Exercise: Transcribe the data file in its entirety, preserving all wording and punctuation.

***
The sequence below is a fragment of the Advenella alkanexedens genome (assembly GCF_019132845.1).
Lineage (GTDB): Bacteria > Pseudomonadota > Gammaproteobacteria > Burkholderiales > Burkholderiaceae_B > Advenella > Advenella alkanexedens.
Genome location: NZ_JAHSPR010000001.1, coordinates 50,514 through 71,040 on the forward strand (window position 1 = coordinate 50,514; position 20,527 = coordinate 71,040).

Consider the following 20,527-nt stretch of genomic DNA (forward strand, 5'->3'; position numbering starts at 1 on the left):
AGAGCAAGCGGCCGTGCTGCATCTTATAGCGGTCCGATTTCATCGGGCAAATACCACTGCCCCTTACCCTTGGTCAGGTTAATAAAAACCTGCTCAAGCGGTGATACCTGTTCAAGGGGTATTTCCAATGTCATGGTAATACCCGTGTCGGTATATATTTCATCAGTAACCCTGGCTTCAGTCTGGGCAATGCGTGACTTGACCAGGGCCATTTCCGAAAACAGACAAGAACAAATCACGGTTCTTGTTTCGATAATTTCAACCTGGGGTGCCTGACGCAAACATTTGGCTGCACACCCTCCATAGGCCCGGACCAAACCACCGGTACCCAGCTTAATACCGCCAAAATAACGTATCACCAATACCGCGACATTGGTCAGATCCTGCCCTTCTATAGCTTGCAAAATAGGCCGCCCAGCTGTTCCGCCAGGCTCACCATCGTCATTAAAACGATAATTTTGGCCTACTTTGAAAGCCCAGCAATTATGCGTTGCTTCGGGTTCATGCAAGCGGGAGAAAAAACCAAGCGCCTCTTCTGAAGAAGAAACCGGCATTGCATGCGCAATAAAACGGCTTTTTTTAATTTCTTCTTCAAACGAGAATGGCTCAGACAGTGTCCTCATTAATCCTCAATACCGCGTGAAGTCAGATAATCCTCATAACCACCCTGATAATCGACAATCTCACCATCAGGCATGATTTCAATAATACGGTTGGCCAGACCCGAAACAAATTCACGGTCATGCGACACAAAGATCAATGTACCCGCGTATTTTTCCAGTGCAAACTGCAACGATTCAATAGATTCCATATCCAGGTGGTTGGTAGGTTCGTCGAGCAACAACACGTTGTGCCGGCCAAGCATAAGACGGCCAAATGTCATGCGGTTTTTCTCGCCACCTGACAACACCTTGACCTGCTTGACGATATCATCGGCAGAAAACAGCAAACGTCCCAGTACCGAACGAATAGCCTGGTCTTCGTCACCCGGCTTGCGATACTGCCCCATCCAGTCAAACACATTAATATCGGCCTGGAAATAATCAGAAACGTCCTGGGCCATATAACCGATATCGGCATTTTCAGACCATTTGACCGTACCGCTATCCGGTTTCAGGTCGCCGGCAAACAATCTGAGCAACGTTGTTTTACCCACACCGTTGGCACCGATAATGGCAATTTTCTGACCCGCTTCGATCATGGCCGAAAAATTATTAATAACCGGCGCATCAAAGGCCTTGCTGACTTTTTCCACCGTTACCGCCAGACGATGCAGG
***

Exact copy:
The sequence below is a fragment of the Advenella alkanexedens genome (assembly GCF_019132845.1).
Lineage (GTDB): Bacteria > Pseudomonadota > Gammaproteobacteria > Burkholderiales > Burkholderiaceae_B > Advenella > Advenella alkanexedens.
Genome location: NZ_JAHSPR010000001.1, coordinates 50,514 through 71,040 on the forward strand (window position 1 = coordinate 50,514; position 20,527 = coordinate 71,040).

Consider the following 20,527-nt stretch of genomic DNA (forward strand, 5'->3'; position numbering starts at 1 on the left):
AGAGCAAGCGGCCGTGCTGCATCTTATAGCGGTCCGATTTCATCGGGCAAATACCACTGCCCCTTACCCTTGGTCAGGTTAATAAAAACCTGCTCAAGCGGTGATACCTGTTCAAGGGGTATTTCCAATGTCATGGTAATACCCGTGTCGGTATATATTTCATCAGTAACCCTGGCTTCAGTCTGGGCAATGCGTGACTTGACCAGGGCCATTTCCGAAAACAGACAAGAACAAATCACGGTTCTTGTTTCGATAATTTCAACCTGGGGTGCCTGACGCAAACATTTGGCTGCACACCCTCCATAGGCCCGGACCAAACCACCGGTACCCAGCTTAATACCGCCAAAATAACGTATCACCAATACCGCGACATTGGTCAGATCCTGCCCTTCTATAGCTTGCAAAATAGGCCGCCCAGCTGTTCCGCCAGGCTCACCATCGTCATTAAAACGATAATTTTGGCCTACTTTGAAAGCCCAGCAATTATGCGTTGCTTCGGGTTCATGCAAGCGGGAGAAAAAACCAAGCGCCTCTTCTGAAGAAGAAACCGGCATTGCATGCGCAATAAAACGGCTTTTTTTAATTTCTTCTTCAAACGAGAATGGCTCAGACAGTGTCCTCATTAATCCTCAATACCGCGTGAAGTCAGATAATCCTCATAACCACCCTGATAATCGACAATCTCACCATCAGGCATGATTTCAATAATACGGTTGGCCAGACCCGAAACAAATTCACGGTCATGCGACACAAAGATCAATGTACCCGCGTATTTTTCCAGTGCAAACTGCAACGATTCAATAGATTCCATATCCAGGTGGTTGGTAGGTTCGTCGAGCAACAACACGTTGTGCCGGCCAAGCATAAGACGGCCAAATGTCATGCGGTTTTTCTCGCCACCTGACAACACCTTGACCTGCTTGACGATATCATCGGCAGAAAACAGCAAACGTCCCAGTACCGAACGAATAGCCTGGTCTTCGTCACCCGGCTTGCGATACTGCCCCATCCAGTCAAACACATTAATATCGGCCTGGAAATAATCAGAAACGTCCTGGGCCATATAACCGATATCGGCATTTTCAGACCATTTGACCGTACCGCTATCCGGTTTCAGGTCGCCGGCAAACAATCTGAGCAACGTTGTTTTACCCACACCGTTGGCACCGATAATGGCAATTTTCTGACCCGCTTCGATCATGGCCGAAAAATTATTAATAACCGGCGCATCAAAGGCCTTGCTGACTTTTTCCACCGTTACCGCCAGACGATGCAGG